Protest in Hong kong Against Chinese Mining in Tibet

Demonstrators in Hong Kong this morning (December 3) called on China Gold International Resources (CGIR) to immediately withdraw from Tibet. The protesters, holding banners and the Tibetan national flag, shouted slogans demanding an end to the exploitation of Tibet’s natural mineral resources. The rally started between MTR Central Station Exit A and Exchange Square.

CGIR started trading on the Hong Kong Stock Exchange earlier this week. The company is reported to have raised HK$2.4 billion ($309 million) to expand and intensify its controversial mining operations in Tibet. Protests have also been staged in Toronto and are planned in Vancouver, where the company is based.

CGIR (formerly Jinshan Inc) has come under fire by Tibet advocacy groups for purchasing the Gyama (Chinese: Jiama) mine operation near Lhasa, Tibet’s capital – a move opposed by Tibetans in the region and abroad.

In 2009, Tibetans in Gyama protested about water contamination and the resettlement of nomads which has resulted from mining operations. Tibetan rights groups are calling on Canadian mining companies and their investors to stay out of occupied Tibet or face increased public pressure.

As the political situation inside Tibet continues to intensify, human rights groups are calling on Hong Kong companies and their investors to steer clear of high-risk business ventures in the country or face increased public and political pressure.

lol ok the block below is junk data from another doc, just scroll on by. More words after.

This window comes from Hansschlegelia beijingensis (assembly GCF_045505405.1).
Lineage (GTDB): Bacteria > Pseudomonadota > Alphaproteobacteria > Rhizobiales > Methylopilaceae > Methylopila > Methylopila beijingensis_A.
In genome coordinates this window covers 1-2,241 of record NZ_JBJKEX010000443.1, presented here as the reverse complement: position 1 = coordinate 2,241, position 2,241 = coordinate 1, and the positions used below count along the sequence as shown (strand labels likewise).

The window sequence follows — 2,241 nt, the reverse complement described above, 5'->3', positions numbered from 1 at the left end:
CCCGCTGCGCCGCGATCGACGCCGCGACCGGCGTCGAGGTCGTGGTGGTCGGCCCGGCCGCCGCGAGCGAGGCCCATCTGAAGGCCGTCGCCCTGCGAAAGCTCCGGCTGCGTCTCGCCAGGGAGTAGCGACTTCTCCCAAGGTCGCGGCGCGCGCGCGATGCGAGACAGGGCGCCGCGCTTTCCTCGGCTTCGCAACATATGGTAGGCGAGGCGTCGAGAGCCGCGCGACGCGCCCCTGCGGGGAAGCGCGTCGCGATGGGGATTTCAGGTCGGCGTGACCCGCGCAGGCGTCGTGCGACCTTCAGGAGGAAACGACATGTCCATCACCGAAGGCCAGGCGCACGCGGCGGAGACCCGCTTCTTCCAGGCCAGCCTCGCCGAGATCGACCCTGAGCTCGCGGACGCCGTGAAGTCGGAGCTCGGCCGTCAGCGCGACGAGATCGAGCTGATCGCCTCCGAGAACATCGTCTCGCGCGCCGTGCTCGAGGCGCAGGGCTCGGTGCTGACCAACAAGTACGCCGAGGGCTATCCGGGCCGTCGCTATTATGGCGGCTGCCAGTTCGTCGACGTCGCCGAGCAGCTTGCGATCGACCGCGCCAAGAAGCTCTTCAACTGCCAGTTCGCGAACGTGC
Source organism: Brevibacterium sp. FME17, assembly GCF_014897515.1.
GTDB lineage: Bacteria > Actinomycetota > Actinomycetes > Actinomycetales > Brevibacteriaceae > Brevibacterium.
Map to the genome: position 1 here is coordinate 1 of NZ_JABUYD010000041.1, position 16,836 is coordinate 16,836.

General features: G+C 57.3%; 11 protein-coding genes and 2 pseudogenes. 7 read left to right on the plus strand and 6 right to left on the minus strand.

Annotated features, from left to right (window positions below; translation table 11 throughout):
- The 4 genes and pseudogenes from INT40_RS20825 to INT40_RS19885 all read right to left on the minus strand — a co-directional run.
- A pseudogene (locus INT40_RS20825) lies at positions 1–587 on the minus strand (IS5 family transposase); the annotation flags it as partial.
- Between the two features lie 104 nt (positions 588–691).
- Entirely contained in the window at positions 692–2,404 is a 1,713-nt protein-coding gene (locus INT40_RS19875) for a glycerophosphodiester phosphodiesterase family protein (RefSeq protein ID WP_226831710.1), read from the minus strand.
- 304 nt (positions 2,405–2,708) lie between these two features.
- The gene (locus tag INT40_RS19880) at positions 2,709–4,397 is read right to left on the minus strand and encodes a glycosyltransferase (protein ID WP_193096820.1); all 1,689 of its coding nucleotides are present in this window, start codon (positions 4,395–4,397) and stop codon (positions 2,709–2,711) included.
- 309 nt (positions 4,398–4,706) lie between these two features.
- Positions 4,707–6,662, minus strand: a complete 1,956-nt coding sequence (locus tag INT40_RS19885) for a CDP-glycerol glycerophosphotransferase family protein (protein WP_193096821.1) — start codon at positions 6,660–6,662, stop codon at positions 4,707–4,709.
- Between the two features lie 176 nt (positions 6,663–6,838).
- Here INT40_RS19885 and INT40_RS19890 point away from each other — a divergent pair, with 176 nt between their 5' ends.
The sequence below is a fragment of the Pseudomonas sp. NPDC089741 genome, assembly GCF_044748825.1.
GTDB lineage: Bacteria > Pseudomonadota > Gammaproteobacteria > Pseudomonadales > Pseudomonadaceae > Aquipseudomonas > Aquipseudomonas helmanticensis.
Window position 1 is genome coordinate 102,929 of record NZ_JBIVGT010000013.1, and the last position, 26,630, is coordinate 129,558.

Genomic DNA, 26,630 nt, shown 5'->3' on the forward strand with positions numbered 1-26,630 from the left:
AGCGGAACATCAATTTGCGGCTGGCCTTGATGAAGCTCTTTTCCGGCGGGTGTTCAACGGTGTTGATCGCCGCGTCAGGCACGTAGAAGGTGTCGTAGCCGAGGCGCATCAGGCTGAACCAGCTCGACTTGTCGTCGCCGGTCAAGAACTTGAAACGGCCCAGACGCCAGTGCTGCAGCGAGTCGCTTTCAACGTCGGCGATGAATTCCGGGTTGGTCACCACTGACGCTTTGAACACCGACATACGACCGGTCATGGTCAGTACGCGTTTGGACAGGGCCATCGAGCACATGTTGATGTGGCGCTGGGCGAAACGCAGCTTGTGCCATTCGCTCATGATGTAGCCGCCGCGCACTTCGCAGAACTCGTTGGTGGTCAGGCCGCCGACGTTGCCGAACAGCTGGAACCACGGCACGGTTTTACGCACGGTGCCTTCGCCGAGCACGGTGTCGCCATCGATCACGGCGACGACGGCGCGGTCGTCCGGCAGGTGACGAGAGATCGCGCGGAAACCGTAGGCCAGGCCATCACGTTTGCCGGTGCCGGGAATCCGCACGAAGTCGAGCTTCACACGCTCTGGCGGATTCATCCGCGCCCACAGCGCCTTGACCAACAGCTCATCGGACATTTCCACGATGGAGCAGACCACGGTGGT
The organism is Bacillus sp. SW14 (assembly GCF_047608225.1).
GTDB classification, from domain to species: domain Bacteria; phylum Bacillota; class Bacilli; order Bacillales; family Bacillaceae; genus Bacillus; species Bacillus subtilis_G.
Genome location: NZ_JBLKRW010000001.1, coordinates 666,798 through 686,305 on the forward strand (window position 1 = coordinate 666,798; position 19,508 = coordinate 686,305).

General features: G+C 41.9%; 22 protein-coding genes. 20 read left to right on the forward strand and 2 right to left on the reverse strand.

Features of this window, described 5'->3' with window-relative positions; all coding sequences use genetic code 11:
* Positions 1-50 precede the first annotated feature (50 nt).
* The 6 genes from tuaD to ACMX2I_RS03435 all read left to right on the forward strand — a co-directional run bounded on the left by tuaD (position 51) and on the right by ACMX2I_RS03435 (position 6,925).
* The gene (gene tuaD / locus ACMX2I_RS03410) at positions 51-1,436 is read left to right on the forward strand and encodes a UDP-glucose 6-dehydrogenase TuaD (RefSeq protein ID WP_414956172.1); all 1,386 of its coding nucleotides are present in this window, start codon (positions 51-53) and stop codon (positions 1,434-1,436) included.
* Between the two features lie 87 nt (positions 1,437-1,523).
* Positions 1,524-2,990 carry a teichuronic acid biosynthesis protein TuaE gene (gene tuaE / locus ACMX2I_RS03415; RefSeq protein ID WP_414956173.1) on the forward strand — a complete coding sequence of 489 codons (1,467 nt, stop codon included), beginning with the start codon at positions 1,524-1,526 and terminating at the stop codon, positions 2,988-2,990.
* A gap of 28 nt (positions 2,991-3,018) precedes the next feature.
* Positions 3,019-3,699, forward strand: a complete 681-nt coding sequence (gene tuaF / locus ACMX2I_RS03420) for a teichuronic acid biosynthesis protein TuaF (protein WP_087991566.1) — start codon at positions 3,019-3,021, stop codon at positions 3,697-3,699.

Villagers who were arrested for opposing mining in Gyama remain in prison, awaiting sentence. Two farmers – Sonam Rinchen and Thupten Yeshi – were tortured and sentenced to up to 15 years for demonstrating against mining operations. Sonam Rinchen then died in prison, with part of his body paralyzed, as a result of repeated torture.

Tibetans of Gyama village have been overwhelmed and displaced from their traditional lands by the influx of thousands of Han Chinese, including military police and special forces. Hundreds of nomads have been displaced from the grasslands and moved to social housing, depriving them of their traditional way of life and livelihood. Severe pollution has resulted in Tibetan villagers falling ill and the death of their livestock.

The re-routing of villagers’ fresh water system to mining operations has also caused intense conflict with the authorities. Further, the noise from mining blasts through the night has caused sleep deprivation to villagers, and villagers have been forced to sell their property, including vehicles, to mining companies.

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